Telephone-based care improves quality of life for those with anxiety disorders

12/02/05

PITTSBURGH, Dec. 5 A better life for people with general anxiety and panic disorders may only be a phone call away, according to a University of Pittsburgh study published in the December issue of the Archives of General Psychiatry.

The researchers report that telephone-based care for people with generalized anxiety disorder and panic disorder significantly improves both their symptoms of anxiety and depression and their mental health-related quality of life. The Pitt researchers also found the intervention results in fewer missed workdays and lower levels of emergency room usage.

This study is among the first to evaluate the efficacy of a telephone-based collaborative care intervention for anxiety disorders in a primary care setting, garnering results that could have far-reaching impact on how patients in all types of communities urban, suburban and rural can be helped. "Collaborative care" involves care managers who support patients by taking the time needed to familiarize the patients with their illnesses and treatment options while teaching self-management techniques and promoting adherence with recommended treatments according to evidence-based guidelines and under the direction of the patients' primary care physicians with specialist involvement when necessary. By providing support and monitoring progress, the use of care managers can result in much better outcomes for patients.

More than 30 million Americans have suffered from anxiety disorders at some point in their lives. Approximately 12 to 22 percent of patients present symptoms of anxiety-related distress to their primary care physicians. The direct and indirect costs of anxiety disorders have been estimated at $42 billion a year in the United States; 10 percent of those costs come from missed work days and other workplace costs. These facts establish the need for cost-effective and generalizable strategies for treating these patients.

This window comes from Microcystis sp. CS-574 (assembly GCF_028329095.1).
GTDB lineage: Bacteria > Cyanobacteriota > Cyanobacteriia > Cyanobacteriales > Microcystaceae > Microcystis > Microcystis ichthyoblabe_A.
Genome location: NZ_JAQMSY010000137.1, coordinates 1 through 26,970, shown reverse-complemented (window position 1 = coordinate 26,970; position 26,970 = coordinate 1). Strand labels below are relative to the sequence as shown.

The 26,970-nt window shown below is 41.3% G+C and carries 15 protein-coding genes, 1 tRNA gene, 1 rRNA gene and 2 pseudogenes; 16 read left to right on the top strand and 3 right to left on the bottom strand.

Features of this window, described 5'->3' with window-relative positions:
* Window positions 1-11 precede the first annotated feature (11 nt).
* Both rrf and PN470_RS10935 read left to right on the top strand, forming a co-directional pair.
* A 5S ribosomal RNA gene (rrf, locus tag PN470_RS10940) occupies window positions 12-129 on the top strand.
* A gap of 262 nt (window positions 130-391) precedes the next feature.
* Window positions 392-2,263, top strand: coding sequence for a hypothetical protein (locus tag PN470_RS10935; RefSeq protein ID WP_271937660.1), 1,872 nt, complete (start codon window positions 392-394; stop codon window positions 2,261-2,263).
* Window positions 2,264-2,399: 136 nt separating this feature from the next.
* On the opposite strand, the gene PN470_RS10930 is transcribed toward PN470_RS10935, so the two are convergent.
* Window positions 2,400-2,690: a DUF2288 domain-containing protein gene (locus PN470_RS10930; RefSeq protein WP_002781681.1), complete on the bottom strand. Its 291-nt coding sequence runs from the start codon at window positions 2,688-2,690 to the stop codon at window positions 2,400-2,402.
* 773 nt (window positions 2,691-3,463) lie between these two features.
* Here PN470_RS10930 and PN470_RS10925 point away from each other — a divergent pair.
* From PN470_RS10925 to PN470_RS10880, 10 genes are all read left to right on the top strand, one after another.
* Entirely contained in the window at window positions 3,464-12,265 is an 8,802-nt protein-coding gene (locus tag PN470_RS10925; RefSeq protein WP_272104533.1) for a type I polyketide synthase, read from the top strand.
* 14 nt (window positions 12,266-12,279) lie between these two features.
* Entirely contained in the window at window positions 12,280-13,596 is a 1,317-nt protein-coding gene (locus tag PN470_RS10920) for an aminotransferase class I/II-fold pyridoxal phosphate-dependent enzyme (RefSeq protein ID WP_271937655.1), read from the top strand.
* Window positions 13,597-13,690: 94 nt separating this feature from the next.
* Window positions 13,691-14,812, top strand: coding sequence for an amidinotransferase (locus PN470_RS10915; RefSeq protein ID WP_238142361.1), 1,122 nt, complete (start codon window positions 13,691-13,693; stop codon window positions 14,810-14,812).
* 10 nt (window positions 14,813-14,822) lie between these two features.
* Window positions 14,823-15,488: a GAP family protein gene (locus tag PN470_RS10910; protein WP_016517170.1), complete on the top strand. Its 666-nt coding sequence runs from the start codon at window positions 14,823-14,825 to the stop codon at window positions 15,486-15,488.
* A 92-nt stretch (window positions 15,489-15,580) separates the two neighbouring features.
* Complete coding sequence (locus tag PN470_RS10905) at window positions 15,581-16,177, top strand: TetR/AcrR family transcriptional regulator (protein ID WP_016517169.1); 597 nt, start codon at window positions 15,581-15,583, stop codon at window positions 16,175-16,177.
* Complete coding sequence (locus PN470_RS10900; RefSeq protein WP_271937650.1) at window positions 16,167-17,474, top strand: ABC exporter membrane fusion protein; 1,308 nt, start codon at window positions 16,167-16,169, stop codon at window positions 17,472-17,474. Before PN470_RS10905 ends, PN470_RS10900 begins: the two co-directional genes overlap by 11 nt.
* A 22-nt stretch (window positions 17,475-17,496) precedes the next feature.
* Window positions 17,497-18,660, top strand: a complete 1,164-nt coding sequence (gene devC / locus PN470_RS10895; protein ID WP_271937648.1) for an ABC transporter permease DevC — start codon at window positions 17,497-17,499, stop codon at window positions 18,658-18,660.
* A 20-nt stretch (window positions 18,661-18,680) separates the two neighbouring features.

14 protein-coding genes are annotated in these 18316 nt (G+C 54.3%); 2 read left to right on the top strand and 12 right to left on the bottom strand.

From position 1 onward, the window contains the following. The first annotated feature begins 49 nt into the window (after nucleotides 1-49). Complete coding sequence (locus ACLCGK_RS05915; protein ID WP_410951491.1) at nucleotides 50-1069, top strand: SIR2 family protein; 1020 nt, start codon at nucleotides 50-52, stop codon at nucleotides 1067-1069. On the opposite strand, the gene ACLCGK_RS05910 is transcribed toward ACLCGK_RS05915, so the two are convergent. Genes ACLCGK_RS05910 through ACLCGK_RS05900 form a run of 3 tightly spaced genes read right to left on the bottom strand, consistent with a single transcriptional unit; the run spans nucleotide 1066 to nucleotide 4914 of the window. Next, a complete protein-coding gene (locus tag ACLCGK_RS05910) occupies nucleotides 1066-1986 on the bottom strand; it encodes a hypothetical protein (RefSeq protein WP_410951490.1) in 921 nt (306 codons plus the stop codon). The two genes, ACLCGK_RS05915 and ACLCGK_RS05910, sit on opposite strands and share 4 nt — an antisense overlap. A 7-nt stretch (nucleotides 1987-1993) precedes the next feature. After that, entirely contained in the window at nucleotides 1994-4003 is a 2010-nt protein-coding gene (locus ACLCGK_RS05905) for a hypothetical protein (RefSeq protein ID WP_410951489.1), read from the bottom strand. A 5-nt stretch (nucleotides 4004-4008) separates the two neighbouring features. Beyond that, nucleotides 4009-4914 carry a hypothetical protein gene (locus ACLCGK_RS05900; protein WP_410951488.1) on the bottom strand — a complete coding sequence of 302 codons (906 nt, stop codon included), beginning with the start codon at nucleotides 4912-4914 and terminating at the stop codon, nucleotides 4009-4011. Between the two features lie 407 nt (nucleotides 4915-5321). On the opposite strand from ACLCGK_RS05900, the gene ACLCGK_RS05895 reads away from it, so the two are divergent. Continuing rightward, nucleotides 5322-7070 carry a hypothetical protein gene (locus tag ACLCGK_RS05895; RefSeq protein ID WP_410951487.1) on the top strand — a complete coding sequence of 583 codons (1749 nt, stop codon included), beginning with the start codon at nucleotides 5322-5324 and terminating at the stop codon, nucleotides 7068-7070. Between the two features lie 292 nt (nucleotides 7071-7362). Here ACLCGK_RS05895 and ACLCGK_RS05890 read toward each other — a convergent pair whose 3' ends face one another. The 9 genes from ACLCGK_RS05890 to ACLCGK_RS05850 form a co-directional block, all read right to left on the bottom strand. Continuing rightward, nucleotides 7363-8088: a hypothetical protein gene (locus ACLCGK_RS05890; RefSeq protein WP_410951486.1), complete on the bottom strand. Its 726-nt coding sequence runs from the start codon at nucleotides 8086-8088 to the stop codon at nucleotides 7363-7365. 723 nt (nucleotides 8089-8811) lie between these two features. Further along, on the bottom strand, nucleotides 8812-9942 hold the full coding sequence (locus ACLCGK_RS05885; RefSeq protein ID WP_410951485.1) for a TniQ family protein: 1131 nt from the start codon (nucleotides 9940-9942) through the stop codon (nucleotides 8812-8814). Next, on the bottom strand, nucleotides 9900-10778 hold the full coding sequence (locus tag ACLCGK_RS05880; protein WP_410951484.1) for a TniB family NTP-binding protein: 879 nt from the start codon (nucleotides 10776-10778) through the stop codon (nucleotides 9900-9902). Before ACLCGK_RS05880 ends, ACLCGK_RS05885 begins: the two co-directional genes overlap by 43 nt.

"There has been a surge of interest in treating anxiety disorders and depression in the primary care setting, but we had few time-efficient and cost-effective ways to treat these disorders," said Bruce L. Rollman, M.D., M.P.H, associate professor of medicine and psychiatry at the University of Pittsburgh School of Medicine and lead author of the study. "We found that having non-mental health specialty care managers provide patients with information and support over the phone in collaboration with patients' primary care physicians was indeed a very effective way of improving patients' symptoms, quality of life and patterns of employment. Perhaps most importantly, this method can be used in a variety of settings and could prove extremely beneficial to underserved populations."

Researchers enrolled 191 adults between the ages of 18 and 64 years who presented with panic and/or generalized anxiety disorder at one of four primary care practices in the Pittsburgh area. The practices were all affiliated with the University of Pittsburgh Medical Center and included urban, suburban and rural family practices with university-affiliated physicians.

Patients were randomized to receive either their primary care physician's usual care for panic and generalized anxiety disorder or the telephone-based care management intervention. The telephone-based intervention used care managers who provided participants with psychoeducation about their anxiety disorders, discussed the participants' treatment preferences, monitored treatment responses, and relayed this information to the patients' primary care physicians via an electronic medical record system. Intervention patients received a median of 12 telephone contacts from their care managers over the course of twelve months.

At 12-month follow-up, those who participated in the telephone intervention were more likely to experience a decline in anxiety and depressive symptoms, less likely to visit the emergency room, less likely to miss work and able to work more hours than those receiving conventional care.

Source: Eurekalert & others

Last reviewed: By John M. Grohol, Psy.D. on 21 Feb 2009
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The aim of psychoanalysis is to relieve people of their neurotic unhappiness so that they can be normally unhappy.
-- Sigmund Freud